As a former intelligence officer, I wanted to get some facts out to my readers to help you understand the roles played by the various agencies. Two in particular for purposes of this discussion are the Central Intelligence Agency (CIA), where I was employed, and the Federal Bureau of Investigations (FBI) the chief law enforcement agency in America.
First you should know that spying is crime in every country in the world. Whenever the CIA does work without the host country’s permission, it is a crime in that country, often a capital crime. This means if you get caught, and your government cannot finagle your release, you could be shot or imprisoned for life.
CIA officers are trained with the attitude and paranoia of a criminal (a highly advanced and professional one), albeit with the pride that we are the pointy end of the stick when it comes to fighting for our country. If we do it well, then perhaps the Army, Navy, Air Force and Marines can relax a bit.
But getting shot almost never happens, because first, our officers (CIA has “officers”, a CIA “agent” is a foreign national we have recruited) are well trained to not get caught and second, our government is exceptionally good at finagling our release. Countries do invite us to work “liaison” with them on intelligence goals we have in common, but it is considered embarrassing to the host country, so we don’t talk about it much.
But the CIA is not a law enforcement body, only the headquarters security guards have powers of arrest.
The CIA is not all knowing and all seeing, there are always intelligence gaps that cannot be filled. In “denied” areas, like North Korea, Iran and some other places, it is tough to even get into the country, much less get close to the target.
And because absolute knowledge is impossible, the product of the CIA is an “estimate” based on “intelligence.” Note that I did not say “evidence.” Evidence is something to be used in court, with the goal of providing proof to a jury. While CIA intelligence sources are vetted and tested to the nth degree, they do not always rise to the level of “evidence.”
The FBI on the other hand is a law enforcement agency. If you ask them their specialty they will say “investigations,” a skill where the FBI is unsurpassed. The DEA, Secret Service, and U.S. Marshals Service have good skills and other specialties, but FBI agents will maintain it is the best in the world at “investigations.”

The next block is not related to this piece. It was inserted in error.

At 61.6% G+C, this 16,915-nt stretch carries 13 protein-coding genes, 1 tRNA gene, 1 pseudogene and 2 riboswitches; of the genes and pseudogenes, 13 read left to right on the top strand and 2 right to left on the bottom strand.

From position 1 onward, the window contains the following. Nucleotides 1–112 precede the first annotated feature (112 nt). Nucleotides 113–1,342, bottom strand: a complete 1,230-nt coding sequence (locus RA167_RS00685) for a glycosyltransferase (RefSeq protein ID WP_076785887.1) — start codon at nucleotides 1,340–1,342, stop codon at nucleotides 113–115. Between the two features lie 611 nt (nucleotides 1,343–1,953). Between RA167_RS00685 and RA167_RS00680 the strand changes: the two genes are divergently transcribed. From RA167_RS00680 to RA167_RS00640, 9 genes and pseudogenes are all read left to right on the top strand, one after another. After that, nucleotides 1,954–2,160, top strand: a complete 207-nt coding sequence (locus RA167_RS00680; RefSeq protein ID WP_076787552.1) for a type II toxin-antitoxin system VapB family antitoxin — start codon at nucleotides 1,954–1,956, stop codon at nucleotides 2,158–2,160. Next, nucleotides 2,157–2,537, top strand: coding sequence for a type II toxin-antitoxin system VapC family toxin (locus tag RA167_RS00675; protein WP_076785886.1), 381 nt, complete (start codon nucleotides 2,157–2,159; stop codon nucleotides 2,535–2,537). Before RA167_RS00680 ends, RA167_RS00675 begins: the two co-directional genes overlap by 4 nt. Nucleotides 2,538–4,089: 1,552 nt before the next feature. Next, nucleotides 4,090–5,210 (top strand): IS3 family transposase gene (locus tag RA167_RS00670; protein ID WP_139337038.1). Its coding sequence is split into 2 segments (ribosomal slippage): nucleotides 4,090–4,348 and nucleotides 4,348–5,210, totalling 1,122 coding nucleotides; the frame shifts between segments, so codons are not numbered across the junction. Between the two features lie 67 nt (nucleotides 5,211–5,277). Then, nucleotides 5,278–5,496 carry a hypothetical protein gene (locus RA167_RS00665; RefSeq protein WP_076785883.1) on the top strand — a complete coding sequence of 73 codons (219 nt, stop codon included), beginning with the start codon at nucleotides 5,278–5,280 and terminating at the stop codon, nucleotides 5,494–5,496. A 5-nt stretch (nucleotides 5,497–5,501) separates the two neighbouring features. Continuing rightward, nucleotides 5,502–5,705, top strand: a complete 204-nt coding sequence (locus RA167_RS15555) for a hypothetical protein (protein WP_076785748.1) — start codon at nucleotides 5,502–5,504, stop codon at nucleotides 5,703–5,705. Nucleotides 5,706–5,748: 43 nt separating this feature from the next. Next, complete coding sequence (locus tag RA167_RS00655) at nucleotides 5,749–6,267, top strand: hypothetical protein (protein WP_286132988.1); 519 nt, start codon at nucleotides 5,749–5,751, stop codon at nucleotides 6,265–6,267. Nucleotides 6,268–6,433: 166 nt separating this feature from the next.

And since spying is a crime here, the FBI investigates spy operations against America. In fact, the FBI by charter is the lead agency on all Counterintelligence matters. They investigate, they gather evidence, they determine if they have proof sufficient for a court of law and then they make an arrest. They are not satisfied with an “estimate” as is the CIA, they are law enforcement and the judge of their action is an actual judge or a skeptical jury.
In this respect all other agencies report to and/or defer to the FBI for counterintelligence activities. To aid in its investigations, the FBI has access to and frequently uses the resources of the CIA, NSA and others, however the intelligence agencies are not law enforcement and cannot make arrests. Note that the intelligence agencies often don’t like this arrangement since it could subject their sensitive intelligence sources and methods to exposure in court.
So let’s talk about jurisdiction with regard to the case of the hacking and the assertion that Russia has been involved. According to reports, FBI Director Comey has told President-elect Trump that the Russians did not influence the presidential campaign. Since this is considered spying on the United States, and thus illegal and since counterintelligence is within the purview of the FBI, the FBI is responsible and authoritative on this issue.
Comey’s statements indicate there is not enough evidence to convict Russia in a court of law. This does not mean the Russian didn’t hack (let’s face it, it was easy, they probably did along with dozens of others), it means there is no proof that the Russians hacked and then leaked the information with the intention of influencing the election.
And while my alma mater, the CIA appears to be producing “secret” reports that say Russia was interfering with elections, they do not have proof. If anything they have an “estimate.” To satisfy an FBI investigation, they would need the “chain of evidence” to include not only proof of a Russian hack, but also that they were exposed to the media by a Russian source under the direction of the Russian government. In any case this would be nearly impossible. Spy agencies are very good at being criminals, they would not last long otherwise.
And anyone who knows Washington, knows that if there were any conclusive evidence, it would have been leaked long ago. Any top secret source or method, no matter how sensitive or expensive, would be sacrificed without a second thought by a political party to win such a victory. After all, the supposedly “secret” CIA estimate has already been referenced through the liberal media.
So at this point, I will stick to my guns and say the Russian hacking story was a figment of the imagination of the Clinton campaign, and classifies as a “fake news” story.
Author’s disclaimer: I’m being somewhat facetious in the use of the word criminal with respect to the CIA. In fact, their background investigations sometimes last over a year, and their integrity is of the highest order. Considering the temptations they must endure you must have the best people in the intelligence world, and in my own opinion this applies to the CIA.